The Blaze 

Welcome to senior living in Richmond, 2045.

click to enlarge back11_senior.jpg

My name is Shasta, and this tour will prove that the Blaze has everything you’re seeking in retirement living.

Before we begin, Dimitri will serve you the cocktail of your choice. We have three microbreweries here, as well as a moonshine hut. For those of you who don’t imbibe, there’s a full juice and probiotic smoothie bar. Meanwhile, you young’uns born in the ’80s can design your own soda. I’ll be waiting for you in the Reptile Rec Room when you’re ready. So help yourself to the hologram coasters.

Ah, I see that Dimitri enticed many of you on the Colon Health Pilsner made with artisanal yeast and extra-fibrous hops. Yummy.

In this room we have assorted exotic reptiles in appropriate housing, including Lil’ Kim the Komodo dragon, and Tarantino the boa. Many of our residents didn’t understand the lifespans of reptiles on that whim purchase 30 years ago. The Blaze feels that no one should be separated from his or her viper after decades of loving care, so we built this vivarium and employed Jenna Dawn as a part-time herpetologist. Also a talented skin artist, she spends the rest of her hours in our tattoo rejuvenation salon, and on employee talent shows she beats even Dimitri at burlesque.

And we’re walking. … Turning left as we go down the hall of mirrors, you may not realize this, but ours is the first generation to enjoy retirement living with mirrors. Evidently, people older than 70 used to refrain from looking at themselves hourly. I have no idea why. Down this hall are your Botox, waxing, weaving, contouring, facial, mani-pedi, laser, ultrasound and lipo salons. Slimming mirrors on the left, voluptu-izing mirrors to your right. Yoga pants and cycling shorts also can be purchased on this hall.

This is a great moment to pause for a selfie if you’d like.

On to food. The Blaze honors Richmond’s long culinary history with multiple dining options. When the city became a foodie mecca many of us stopped cooking. Most of our units have no kitchens, because as you know, after 2014 ovens were used only to keep the kitchen pipes from freezing.

As you can see, our most popular dining rooms are the Indian, Chinese and Ethiopian rooms. Those cuisines manage to be healthful, tasty, not too hard on the teeth — and, to be honest, cheap as hell for us to make.

The luxury menu package includes those dining rooms plus the all-you-can-eat kale bar, the lunch and dinner scotch, and any dishes named with an attribution to someone’s mother: Mama’s pie, Mama’s string beans, Mama’s chicken soup. Next year we’re adding cheese straws and homemade marshmallow bunnies to the luxury menu package. We expect Agriculture Department restrictions from the ban on the French to be lifted yet again.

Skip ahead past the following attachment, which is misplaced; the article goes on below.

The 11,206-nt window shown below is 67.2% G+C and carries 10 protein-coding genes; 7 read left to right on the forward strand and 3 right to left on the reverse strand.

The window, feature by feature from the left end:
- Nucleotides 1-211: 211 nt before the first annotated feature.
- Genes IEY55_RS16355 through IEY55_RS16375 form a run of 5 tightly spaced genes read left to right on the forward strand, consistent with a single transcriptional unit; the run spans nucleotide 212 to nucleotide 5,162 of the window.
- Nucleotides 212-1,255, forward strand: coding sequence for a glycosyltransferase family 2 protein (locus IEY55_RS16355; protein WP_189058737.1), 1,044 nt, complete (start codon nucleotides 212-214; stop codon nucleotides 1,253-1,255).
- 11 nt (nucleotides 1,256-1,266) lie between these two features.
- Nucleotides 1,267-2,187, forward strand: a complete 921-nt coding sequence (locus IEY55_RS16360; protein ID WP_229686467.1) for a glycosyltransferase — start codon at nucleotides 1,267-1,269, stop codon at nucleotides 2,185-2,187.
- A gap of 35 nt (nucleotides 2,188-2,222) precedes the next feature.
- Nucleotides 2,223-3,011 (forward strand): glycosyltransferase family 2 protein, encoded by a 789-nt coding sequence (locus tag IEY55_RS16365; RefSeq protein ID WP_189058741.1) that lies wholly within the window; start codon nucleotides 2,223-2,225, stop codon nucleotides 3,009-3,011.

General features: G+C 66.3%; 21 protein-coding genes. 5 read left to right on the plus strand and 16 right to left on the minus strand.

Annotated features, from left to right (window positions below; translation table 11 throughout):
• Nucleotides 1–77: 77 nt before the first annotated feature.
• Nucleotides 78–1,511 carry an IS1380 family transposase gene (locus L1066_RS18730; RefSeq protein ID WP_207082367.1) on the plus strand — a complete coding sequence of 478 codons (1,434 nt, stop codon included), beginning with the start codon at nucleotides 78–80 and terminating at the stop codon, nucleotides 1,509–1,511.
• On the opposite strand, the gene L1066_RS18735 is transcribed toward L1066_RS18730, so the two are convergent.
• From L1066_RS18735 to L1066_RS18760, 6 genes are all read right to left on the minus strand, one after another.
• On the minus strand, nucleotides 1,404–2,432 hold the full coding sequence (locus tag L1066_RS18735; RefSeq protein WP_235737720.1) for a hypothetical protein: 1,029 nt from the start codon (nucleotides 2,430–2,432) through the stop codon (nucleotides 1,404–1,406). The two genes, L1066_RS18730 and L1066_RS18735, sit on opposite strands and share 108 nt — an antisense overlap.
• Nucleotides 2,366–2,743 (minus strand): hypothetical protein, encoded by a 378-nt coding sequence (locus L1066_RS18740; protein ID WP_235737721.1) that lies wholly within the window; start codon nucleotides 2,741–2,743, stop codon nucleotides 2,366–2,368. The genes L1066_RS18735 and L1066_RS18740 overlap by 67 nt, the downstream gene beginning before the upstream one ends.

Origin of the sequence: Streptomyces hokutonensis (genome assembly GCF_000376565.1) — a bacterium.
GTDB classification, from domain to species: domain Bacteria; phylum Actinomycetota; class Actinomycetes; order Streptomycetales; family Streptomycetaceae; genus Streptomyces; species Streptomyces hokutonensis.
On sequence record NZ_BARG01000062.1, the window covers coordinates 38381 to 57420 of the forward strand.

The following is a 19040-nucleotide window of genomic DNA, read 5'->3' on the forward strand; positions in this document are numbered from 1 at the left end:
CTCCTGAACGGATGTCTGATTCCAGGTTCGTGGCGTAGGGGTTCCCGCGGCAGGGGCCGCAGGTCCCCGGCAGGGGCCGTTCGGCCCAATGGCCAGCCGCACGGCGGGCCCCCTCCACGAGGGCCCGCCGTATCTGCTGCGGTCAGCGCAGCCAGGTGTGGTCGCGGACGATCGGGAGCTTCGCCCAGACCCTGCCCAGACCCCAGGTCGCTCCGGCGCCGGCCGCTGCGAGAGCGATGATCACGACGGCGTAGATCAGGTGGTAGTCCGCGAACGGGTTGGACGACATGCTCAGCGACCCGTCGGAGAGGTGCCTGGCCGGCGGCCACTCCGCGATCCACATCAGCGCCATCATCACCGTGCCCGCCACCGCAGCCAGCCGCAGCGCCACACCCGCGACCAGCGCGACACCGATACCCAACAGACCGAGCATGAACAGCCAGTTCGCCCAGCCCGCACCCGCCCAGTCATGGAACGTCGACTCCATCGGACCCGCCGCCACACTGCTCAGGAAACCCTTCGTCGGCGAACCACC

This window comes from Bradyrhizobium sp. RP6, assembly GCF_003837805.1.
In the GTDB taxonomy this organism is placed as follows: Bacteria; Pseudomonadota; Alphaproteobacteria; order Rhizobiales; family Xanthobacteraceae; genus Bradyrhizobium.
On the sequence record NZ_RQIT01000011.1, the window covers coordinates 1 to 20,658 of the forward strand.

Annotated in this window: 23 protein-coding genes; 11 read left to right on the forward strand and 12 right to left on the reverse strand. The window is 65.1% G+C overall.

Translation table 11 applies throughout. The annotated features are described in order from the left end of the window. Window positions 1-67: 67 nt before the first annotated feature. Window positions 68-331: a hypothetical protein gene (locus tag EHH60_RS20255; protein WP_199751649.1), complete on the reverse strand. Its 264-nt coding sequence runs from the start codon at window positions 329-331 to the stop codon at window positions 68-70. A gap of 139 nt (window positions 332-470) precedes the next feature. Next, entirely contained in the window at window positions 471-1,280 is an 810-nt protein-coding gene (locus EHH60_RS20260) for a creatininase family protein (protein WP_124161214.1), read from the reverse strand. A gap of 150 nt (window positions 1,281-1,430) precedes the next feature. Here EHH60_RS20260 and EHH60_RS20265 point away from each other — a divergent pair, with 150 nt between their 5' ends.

And over here is Meatloaf Manor, home of the bargain-dining package. By the enticing aroma of oil and beef, you know this is the food that you avoided in order to live this long. The reasonable prices? Well, we find that within five years we’re able to resell units with this dining option, thus making up the profit on the back end, so to speak.

Now down to the lower levels of the building and into our vast musical complex. You may know that we housed the first generation of retired punk rockers who’d all pretty much blown their knees and their eardrums. In those halcyon days, as long as we played their vinyl and played it loud, we were successful. After some unfortunate mosh-pit episodes, we installed these soft dance floors and cushioned columns for thrashing. We’ve had hip-hop clubs, a rap stage and line-dancing lanes. The rave retirees were rough. We had to hire an extra pharmacist.

Now we keep it simple. There are five dance clubs — three of which are seizure-proofed. Our outdoor festivals with national talent are held every other weekend in months with an R in them. There are eight practice spaces for our Blaze resident bands to rehearse, and karaoke is available at all levels of care. Lessons in things as varied as Rock Moves After Hip Replacement and Post-arthritis R&B Ukulele are offered throughout the week. There’s a spreadsheet if you forget. Those menacing-looking security guards actually serve as our medical staff, and monitors will ticket your walker if parked inappropriately. It’s just like any other night on the town.

Our other floors are apartments. They tell me that 30 years ago, tours focused on the apartment spaces themselves. How strange. I guess back then people had an oxymoronic value of privacy in their communal years, an expectation that was dashed by the reality of something more akin to a hostel than a house. This

apparently led to widespread depression, anger and a fear of communal living. Makes me sad to think of it.

Thank goodness those days are gone. In 2045 your apartment is merely your resting place. That’s where you go if you feel unwell. We’ll bring you a TV if you get really sick. In these days when we value the joy of every precious day, why anyone would want to hang out in there is beyond me.

Now we’re going to break up into groups. I’ll show you the James River hiking, kayaking, bird watching and rock-climbing trails. Jenna Dawn will take the rest of you to the meditation center, gyms, library and welding studio. And Dimitri will offer tours of the horseshoe pits, burlesque training ground and scrapbooking collective, of which he is president.

Let’s bounce, people. S

Alane Miles is an ordained minister, freelance teacher, writer, and grief and bereavement counselor.

Opinions expressed on the Back Page are those of the writer and not necessarily those of Style Weekly.

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